Antifrank on Labour/the polls/Nick Clegg
Since the Lib Dems threw in their lot with the Conservatives in the aftermath of the general election, Nick Clegg has come in for a lot of flak on the more left wing blogs and newspaper sites. It is often asserted that Nick Clegg is despised as a hate figure, perhaps even a figure of fun. Is that true?
Well, we have had two recent polls where the public were asked to judge his performance, from YouGov (14 Nov) and IPSOS-MORI (17 Nov). The results are pretty similar. YouGov found 40% thought he was doing well and 50% thought that he was doing badly as leader of the Lib Dems, while IPSOS-MORI found 38% were satisfied and 49% were dissatisfied with his performance as deputy Prime Minister. Despite the difference in the questions asked, the words “margin of error” spring to mind.
Are these unprecedentedly bad figures?
No. These are perfectly normal. Gordon Brown twice managed to hit minus 62 in June 2008 with YouGov. David Cameron was at minus 27 in September 2007 with YouGov. Nick Clegg’s positive approval ratings first broke 40% as recently as May 2009. His 38% positive approval rating with IPSOS-MORI is pretty comparable with the 42% positive approval rating that he had with IPSOS-MORI in January.
What has changed is that Nick Clegg has far higher dissatisfaction ratings. In January 2010, only 26% were dissatisfied with his performance. That has shot up.
Do 2010 Lib Dem voters feel betrayed?
On the evidence of the IPSOS-MORI poll, yes, many do. 52% of 2010 Lib Dem voters are dissatisfied with Nick Clegg. This comprises fully 10% of the sample questioned by IPSOS-MORI. This is a troubling figure for Nick Clegg, there’s no getting away from it. If that is the result 6 months in, he is going to struggle to win their support back.
How do current Lib Dem voters feel about Nick Clegg?
This is unclear. YouGov found that a mere 14% of Lib Dems felt that Nick Clegg was doing badly or very badly, while IPSOS-MORI found 34% dissatisfied with they way that he was doing his job. These figures are based on small samples, but the difference is striking. Perhaps this reflects the different questions asked. More data is needed.
The internal dissent is certainly higher than David Cameron faces – 97% of YouGov Tories profess satisfaction with him, a result worthy of Pyongyang (ISPOS-MORI registers a scarcely more plausible 92%) – but Ed Miliband has yet to enthuse Labour YouGov and IPSOS-MORI respondents, with 15% of both already unhappy with him. Of course, there are rather more Labour supporters at present than Lib Dem supporters.
Where does all the dissatisfaction come from?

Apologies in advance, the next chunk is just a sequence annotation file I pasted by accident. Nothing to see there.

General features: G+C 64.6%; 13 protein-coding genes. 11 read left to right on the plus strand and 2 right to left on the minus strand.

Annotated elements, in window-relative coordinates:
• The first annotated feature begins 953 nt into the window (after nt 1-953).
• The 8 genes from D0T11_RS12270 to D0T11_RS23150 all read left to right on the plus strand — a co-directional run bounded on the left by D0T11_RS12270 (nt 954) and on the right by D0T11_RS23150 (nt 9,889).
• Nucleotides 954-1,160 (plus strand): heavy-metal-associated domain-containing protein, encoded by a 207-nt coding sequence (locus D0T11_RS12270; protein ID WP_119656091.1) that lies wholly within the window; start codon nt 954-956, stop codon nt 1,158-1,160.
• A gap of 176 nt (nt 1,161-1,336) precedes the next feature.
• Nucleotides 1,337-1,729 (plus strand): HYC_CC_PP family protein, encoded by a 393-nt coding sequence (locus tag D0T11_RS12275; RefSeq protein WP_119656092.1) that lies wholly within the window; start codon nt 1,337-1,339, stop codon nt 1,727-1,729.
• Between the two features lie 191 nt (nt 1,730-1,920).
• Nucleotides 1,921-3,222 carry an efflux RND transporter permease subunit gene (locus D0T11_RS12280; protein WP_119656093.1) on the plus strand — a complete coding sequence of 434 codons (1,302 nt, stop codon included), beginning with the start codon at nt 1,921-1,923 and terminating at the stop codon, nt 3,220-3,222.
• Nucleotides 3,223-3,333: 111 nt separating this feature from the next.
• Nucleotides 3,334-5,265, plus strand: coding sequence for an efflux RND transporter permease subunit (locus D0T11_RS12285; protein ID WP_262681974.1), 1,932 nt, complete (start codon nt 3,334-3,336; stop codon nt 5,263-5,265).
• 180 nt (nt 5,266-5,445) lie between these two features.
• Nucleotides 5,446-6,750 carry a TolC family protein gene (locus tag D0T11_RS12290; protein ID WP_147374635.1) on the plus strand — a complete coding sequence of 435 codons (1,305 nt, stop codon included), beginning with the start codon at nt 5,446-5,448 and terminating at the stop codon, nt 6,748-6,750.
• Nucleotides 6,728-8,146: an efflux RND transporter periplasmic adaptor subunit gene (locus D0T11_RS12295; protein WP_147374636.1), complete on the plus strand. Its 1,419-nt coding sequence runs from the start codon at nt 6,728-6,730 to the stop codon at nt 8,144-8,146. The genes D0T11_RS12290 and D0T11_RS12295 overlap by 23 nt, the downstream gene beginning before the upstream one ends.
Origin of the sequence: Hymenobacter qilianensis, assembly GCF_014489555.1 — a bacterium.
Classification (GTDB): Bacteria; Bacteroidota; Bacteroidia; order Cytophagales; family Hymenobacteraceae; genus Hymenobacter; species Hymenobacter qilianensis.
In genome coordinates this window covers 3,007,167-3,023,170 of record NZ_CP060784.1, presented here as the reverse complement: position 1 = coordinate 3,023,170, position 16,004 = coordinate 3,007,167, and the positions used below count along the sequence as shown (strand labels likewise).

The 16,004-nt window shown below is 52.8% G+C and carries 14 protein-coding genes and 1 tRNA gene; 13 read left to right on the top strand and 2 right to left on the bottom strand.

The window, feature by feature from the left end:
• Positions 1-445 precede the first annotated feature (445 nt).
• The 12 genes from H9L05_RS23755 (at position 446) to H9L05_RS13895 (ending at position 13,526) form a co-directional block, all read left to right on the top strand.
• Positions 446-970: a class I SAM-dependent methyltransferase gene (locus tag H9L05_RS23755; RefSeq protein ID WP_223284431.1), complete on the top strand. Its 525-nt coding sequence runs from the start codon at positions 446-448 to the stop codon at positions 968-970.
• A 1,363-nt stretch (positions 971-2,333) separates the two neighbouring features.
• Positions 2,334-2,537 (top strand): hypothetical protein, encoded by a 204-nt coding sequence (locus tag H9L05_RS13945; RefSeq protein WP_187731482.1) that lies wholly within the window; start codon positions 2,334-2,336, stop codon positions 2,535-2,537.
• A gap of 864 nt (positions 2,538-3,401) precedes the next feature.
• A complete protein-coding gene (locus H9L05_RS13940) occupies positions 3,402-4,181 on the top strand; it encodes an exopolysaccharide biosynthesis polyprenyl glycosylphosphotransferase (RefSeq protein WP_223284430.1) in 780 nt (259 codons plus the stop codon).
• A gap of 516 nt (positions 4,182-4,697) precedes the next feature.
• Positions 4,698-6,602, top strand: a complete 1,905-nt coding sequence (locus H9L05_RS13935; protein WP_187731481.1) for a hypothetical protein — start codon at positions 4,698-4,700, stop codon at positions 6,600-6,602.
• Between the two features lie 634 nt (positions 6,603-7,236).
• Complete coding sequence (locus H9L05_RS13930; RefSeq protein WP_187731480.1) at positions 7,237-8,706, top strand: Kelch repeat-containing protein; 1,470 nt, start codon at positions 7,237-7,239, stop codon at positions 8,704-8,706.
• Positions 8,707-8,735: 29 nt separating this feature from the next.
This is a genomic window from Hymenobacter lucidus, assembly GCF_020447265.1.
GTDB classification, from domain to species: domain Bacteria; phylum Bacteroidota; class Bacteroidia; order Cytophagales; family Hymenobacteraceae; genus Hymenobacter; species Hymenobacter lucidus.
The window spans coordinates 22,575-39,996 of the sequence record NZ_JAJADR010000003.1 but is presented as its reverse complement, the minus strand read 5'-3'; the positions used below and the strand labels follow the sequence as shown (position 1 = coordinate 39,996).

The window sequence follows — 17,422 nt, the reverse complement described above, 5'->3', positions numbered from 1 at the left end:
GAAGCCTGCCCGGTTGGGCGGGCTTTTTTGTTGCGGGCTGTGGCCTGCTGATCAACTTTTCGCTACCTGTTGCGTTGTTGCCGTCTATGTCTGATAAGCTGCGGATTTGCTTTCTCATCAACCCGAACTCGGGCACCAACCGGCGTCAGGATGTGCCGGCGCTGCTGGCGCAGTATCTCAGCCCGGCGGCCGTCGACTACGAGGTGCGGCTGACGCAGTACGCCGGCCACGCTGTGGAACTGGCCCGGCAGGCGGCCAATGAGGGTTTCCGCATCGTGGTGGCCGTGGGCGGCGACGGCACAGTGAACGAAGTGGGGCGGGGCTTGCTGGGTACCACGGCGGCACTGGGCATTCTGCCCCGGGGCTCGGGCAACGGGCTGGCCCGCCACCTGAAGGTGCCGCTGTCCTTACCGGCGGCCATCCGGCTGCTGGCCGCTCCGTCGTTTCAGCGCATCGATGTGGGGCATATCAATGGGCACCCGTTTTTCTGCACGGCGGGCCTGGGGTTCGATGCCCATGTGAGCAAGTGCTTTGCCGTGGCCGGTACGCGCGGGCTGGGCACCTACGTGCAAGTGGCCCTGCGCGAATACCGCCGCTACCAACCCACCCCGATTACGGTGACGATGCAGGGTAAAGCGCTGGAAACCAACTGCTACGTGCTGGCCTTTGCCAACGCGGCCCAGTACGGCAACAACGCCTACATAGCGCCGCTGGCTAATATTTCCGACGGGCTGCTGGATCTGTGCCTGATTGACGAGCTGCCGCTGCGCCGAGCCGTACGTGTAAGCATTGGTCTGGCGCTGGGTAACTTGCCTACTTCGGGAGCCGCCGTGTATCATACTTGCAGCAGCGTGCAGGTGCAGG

Three words sum this up: current Labour supporters. IPSOS-MORI finds that 71% of Labour supporters are dissatisfied with Nick Clegg’s performance as deputy Prime Minister and YouGov finds that fully 87% of Labour supporters think that he is doing badly as leader of the Lib Dems. This fits in with the anecdotal evidence of who is making all the noise about him.
There is also a geographical component to this. Sub-samples are not weighted, so are dangerous to rely upon, but the 68% disapproval in the YouGov Scottish sub-sample will not give Nick Clegg much encouragement in an area where 11 Lib Dem MPs have seats, while both YouGov and IPSOS-MORI find rather higher support for him in the Midlands and the South. There seems no reason to disbelieve this.
How angry are the dissatisfied?
Pretty angry, it seems. YouGov give respondents the opportunity to say whether they think Nick Clegg is doing badly or very badly. 27% of all respondents think Nick Clegg is doing very badly, including an incredible 61% of Labour supporters. That compares with 42% of Labour supporters thinking that David Cameron is doing badly. It is Nick Clegg that’s getting the Labour heat.
But outside the ranks of Labour supporters, there is no such anger. A mere 2% of current Lib Dem supporters and a mere 3% of Conservative supporters rate Nick Clegg’s performance as very bad. This anger is an entirely partisan phenomenon.
What does this mean?
What it means, I think, is that there is a dialogue of the deaf. Current Lib Dems and Tories don’t understand Labour anger. Labour supporters don’t appreciate that their reaction is particular to them.
Labour will no doubt feel confident that it will hang onto the support of the very unhappy. But making Nick Clegg into a human piÃ±ata doesn’t look like a promising way of getting many new recruits.
This article first appeared on PB Channel 2